Yessss! The UK have come top at something in the PISA rankings! Read all about it here in the OECD’s report Preparing Teachers and Developing School Leaders for the 21st Century it tells us how good UK school leaders are on page 17.
An article in the TES 16.03.12 gives an excellent summary of this morale boosting news. Surely the Government will seize on this opportunity to celebrate the successful investment in school leadership training?
“We are top of the league, say we are top of the league.”
Sadly, the chances are you missed this story.
The fact is, we only seem to hear about PISA rankings when British outcomes are compared unfavourably with Scandinavian and Asian scores, or if they support Government rhetoric.
No, the focus this weekend was the revelation of proposals to regionally adjust public sector pay. At a time when Principals and Heads are retiring at an accelerating pace, the decision to make school leadership even less appealing in some of the more challenging parts of the country is mystifying.
Back to our local League table. We have the male and female equivalents of Sir Alec Fergusons, some AVBs and quite a few David Moyes; we even have an Arsene Wenger. None could question the commitment of any of them in their pursuit of better scores and improved life-chances for their students. I’m confident that any of us in the League could recognise the qualities required to lead learning in a school community.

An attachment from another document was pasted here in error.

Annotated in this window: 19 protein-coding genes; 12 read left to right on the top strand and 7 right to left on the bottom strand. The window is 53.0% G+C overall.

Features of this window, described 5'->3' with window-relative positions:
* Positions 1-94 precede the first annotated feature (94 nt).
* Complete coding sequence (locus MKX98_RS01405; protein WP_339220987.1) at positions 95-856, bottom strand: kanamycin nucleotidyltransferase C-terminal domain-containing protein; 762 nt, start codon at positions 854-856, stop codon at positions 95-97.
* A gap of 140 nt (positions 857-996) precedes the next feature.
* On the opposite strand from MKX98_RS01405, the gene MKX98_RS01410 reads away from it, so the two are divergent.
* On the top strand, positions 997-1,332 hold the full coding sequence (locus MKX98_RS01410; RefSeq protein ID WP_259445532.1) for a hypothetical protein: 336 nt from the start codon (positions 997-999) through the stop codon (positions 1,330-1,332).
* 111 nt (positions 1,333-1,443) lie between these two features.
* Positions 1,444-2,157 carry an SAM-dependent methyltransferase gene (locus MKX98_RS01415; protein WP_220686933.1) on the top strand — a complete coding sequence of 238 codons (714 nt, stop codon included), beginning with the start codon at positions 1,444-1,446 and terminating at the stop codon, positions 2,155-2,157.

When Sir Michael Wilshaw (Chief Inspector of Schools) announced that 5000 heads in the UK were “not up to scratch”, he was using Ofsted judgements (from a number of differing frameworks), and these are predicated purely on data. The Ofsted framework does not capture or attempt to record a deeper understanding of local issues, interwoven with economic, health and inclusion issues.
If you tell the public that school leaders aren’t any good – they will believe it. If parents and students begin to believe it they may join the ranks of the boo-boys looking for excuses not to engage or follow. Why not celebrate the strengths highlighted in this report?
Either end of the table – Sir Alec Ferguson and the erstwhile Wolves boss, Mick McCarthy (Mirror Football).
Unfortunately in this League, if you lose a few key players, lose the support of the board or the fans turn against you, results can dip and you can be horribly exposed. Public debate ensues, perception becomes fact and good leaders can go under due to circumstances beyond their control.
I’ve been leading a confident school for nearly four years and I don’t have a Roman Ambramovich time-bomb contract and unlike the followers of Premier League clubs, I don’t want to see anyone losing their job or being relegated at the end of the season.
Never mind the moving Ofsted goal posts, players at the DfE might be putting the ball through their own net if UK leaders up-sticks and head off to International positions where their skills will be appreciated.
But in all seriousness, the most important question must be: if our leadership qualities are so highly regarded, why are our educational outcomes so stubbornly mid-table?